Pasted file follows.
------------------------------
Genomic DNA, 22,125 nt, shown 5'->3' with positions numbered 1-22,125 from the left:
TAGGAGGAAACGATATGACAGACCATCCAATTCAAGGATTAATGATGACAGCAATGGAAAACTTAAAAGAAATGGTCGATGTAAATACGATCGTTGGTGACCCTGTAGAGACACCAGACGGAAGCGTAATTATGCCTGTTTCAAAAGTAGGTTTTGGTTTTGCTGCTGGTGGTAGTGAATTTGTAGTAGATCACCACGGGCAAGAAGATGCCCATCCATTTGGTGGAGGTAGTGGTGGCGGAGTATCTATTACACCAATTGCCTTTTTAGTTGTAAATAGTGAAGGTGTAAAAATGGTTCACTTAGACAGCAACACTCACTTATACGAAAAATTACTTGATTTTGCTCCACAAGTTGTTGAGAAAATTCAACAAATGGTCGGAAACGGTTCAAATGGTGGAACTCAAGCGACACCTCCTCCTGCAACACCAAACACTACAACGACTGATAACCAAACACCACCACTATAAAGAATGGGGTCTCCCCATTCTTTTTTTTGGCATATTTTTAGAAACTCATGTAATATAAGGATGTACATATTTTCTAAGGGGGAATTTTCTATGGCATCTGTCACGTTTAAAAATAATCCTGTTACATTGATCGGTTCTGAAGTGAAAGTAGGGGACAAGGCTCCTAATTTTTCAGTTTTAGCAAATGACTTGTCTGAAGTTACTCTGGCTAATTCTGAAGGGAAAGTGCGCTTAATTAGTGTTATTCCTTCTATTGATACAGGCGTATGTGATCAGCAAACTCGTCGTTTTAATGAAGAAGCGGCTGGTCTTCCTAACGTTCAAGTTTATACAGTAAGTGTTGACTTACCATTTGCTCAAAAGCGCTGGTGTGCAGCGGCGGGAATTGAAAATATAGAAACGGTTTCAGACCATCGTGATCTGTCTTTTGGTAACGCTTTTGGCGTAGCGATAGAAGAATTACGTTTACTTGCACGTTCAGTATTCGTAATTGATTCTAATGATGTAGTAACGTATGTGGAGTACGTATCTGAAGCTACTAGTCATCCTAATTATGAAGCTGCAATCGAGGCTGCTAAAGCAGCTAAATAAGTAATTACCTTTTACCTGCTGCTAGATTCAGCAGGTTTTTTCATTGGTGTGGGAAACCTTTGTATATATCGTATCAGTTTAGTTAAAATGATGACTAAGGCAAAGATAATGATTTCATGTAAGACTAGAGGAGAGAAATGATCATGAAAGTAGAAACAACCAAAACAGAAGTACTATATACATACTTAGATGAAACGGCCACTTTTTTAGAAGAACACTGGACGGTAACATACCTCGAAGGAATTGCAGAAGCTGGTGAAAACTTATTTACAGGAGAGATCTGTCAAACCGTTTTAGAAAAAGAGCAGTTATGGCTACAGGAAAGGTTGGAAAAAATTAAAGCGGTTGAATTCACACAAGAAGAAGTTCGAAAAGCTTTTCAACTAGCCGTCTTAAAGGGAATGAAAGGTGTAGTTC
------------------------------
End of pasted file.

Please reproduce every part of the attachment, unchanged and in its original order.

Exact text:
Genomic DNA, 22,125 nt, shown 5'->3' with positions numbered 1-22,125 from the left:
TAGGAGGAAACGATATGACAGACCATCCAATTCAAGGATTAATGATGACAGCAATGGAAAACTTAAAAGAAATGGTCGATGTAAATACGATCGTTGGTGACCCTGTAGAGACACCAGACGGAAGCGTAATTATGCCTGTTTCAAAAGTAGGTTTTGGTTTTGCTGCTGGTGGTAGTGAATTTGTAGTAGATCACCACGGGCAAGAAGATGCCCATCCATTTGGTGGAGGTAGTGGTGGCGGAGTATCTATTACACCAATTGCCTTTTTAGTTGTAAATAGTGAAGGTGTAAAAATGGTTCACTTAGACAGCAACACTCACTTATACGAAAAATTACTTGATTTTGCTCCACAAGTTGTTGAGAAAATTCAACAAATGGTCGGAAACGGTTCAAATGGTGGAACTCAAGCGACACCTCCTCCTGCAACACCAAACACTACAACGACTGATAACCAAACACCACCACTATAAAGAATGGGGTCTCCCCATTCTTTTTTTTGGCATATTTTTAGAAACTCATGTAATATAAGGATGTACATATTTTCTAAGGGGGAATTTTCTATGGCATCTGTCACGTTTAAAAATAATCCTGTTACATTGATCGGTTCTGAAGTGAAAGTAGGGGACAAGGCTCCTAATTTTTCAGTTTTAGCAAATGACTTGTCTGAAGTTACTCTGGCTAATTCTGAAGGGAAAGTGCGCTTAATTAGTGTTATTCCTTCTATTGATACAGGCGTATGTGATCAGCAAACTCGTCGTTTTAATGAAGAAGCGGCTGGTCTTCCTAACGTTCAAGTTTATACAGTAAGTGTTGACTTACCATTTGCTCAAAAGCGCTGGTGTGCAGCGGCGGGAATTGAAAATATAGAAACGGTTTCAGACCATCGTGATCTGTCTTTTGGTAACGCTTTTGGCGTAGCGATAGAAGAATTACGTTTACTTGCACGTTCAGTATTCGTAATTGATTCTAATGATGTAGTAACGTATGTGGAGTACGTATCTGAAGCTACTAGTCATCCTAATTATGAAGCTGCAATCGAGGCTGCTAAAGCAGCTAAATAAGTAATTACCTTTTACCTGCTGCTAGATTCAGCAGGTTTTTTCATTGGTGTGGGAAACCTTTGTATATATCGTATCAGTTTAGTTAAAATGATGACTAAGGCAAAGATAATGATTTCATGTAAGACTAGAGGAGAGAAATGATCATGAAAGTAGAAACAACCAAAACAGAAGTACTATATACATACTTAGATGAAACGGCCACTTTTTTAGAAGAACACTGGACGGTAACATACCTCGAAGGAATTGCAGAAGCTGGTGAAAACTTATTTACAGGAGAGATCTGTCAAACCGTTTTAGAAAAAGAGCAGTTATGGCTACAGGAAAGGTTGGAAAAAATTAAAGCGGTTGAATTCACACAAGAAGAAGTTCGAAAAGCTTTTCAACTAGCCGTCTTAAAGGGAATGAAAGGTGTAGTTC